France: Enabling a transition to renewables with Pandobac
The problem: In France, single-use disposable packaging for food transportation and distribution ends up mostly incinerated, as landfill waste or pollution.
The solution: Pandobac provides solutions for implementing reusable packaging systems. Consultancy services help companies explore packaging issues, calculate financial implications and identify the best reusable options. Pandobac also rents reusable crates, which are tracked and washed to ensure reuse.
Lebanon: Removing barriers to recycling with Live Love Recycle
The problem: For years, Lebanon has lacked efficient waste management, with no government strategy to reduce production and no incentive for consumers to recycle. The result is that many natural spaces are now saturated with waste.
The solution: Live Love Recycle has created an app that offers on-demand recycling collection services, removing a barrier to sustainable waste management.
Tanzania: Upcycling to support people and the planet with EcoAct
The problem: EcoAct is addressing plastic waste, deforestation and climate change, as well as social problems including slum proliferation and barriers to health facilities for lower income families.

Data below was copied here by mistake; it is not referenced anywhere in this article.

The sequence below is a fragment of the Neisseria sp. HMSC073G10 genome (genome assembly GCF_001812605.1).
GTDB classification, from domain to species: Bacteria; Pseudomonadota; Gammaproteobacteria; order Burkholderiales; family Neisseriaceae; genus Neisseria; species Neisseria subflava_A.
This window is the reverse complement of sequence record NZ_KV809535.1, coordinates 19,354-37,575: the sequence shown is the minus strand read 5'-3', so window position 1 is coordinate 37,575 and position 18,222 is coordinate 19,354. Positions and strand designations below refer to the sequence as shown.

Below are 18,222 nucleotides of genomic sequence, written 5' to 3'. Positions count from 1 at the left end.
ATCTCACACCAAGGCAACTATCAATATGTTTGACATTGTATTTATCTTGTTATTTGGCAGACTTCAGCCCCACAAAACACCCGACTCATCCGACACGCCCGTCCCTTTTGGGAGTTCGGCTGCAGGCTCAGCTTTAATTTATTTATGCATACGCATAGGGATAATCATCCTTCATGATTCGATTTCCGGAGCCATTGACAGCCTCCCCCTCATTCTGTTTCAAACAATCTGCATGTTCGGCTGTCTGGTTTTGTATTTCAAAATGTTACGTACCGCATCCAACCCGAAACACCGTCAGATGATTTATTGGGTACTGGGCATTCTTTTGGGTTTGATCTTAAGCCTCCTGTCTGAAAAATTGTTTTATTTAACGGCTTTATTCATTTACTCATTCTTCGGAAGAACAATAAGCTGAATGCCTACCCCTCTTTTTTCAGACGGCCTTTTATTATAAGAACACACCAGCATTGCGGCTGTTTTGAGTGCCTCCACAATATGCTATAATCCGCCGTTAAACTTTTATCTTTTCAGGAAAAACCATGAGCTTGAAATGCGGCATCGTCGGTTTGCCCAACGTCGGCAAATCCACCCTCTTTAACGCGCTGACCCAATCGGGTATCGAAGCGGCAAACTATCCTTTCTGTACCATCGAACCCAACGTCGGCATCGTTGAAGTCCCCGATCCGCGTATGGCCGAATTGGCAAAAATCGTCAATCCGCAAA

The solution: EcoAct transforms plastic waste into durable timbers for construction. This affordable alternative to wood reduces deforestation and climate change impacts. Through the Garbage Medical Insurance project, families living in slums can exchange plastic waste for medical health insurance coverage.
South Africa: Digitizing the recycling supply chain with Kudoti
The problem: USD 120 billion worth of waste plastic material is lost every year due to supply chain inefficiencies, preventing it from being recovered and reused.
The solution: The Kudoti platform is a digital network of recycling stakeholders, empowering a range of organizations - from recyclers and brands to local-level aggregators and collectors - to buy and sell recovered waste resources in a profitable, traceable manner.
Singapore: Closing the loop on waste with RecyGlo
The problem: Less than 20% of waste produced in Southeast Asia is extracted for recycling, reuse or composting. Half of it leaks into waterways while the rest is sent to landfill.
The solution: RecyGlo has developed a B2B closed-loop platform through which it facilitates refill stations for everyday products, door-to-door delivery for business and households, and collection services for plastic waste.
India: Giving plastics a second life with Ricron Panels
The problem: Mixed plastic waste and multi-layer plastics are not easily recycled and are instead sent to landfill or incinerated for energy recovery. The majority, however, remains uncollected, leaking into oceans, rivers and natural spaces.
The solution: Ricron Panels converts hard-to-recycle plastic waste into sustainable building materials. Ricron is a direct substitute for traditional building materials, such as plywood, metal and cement and can be used in applications from housing and sheds to furniture.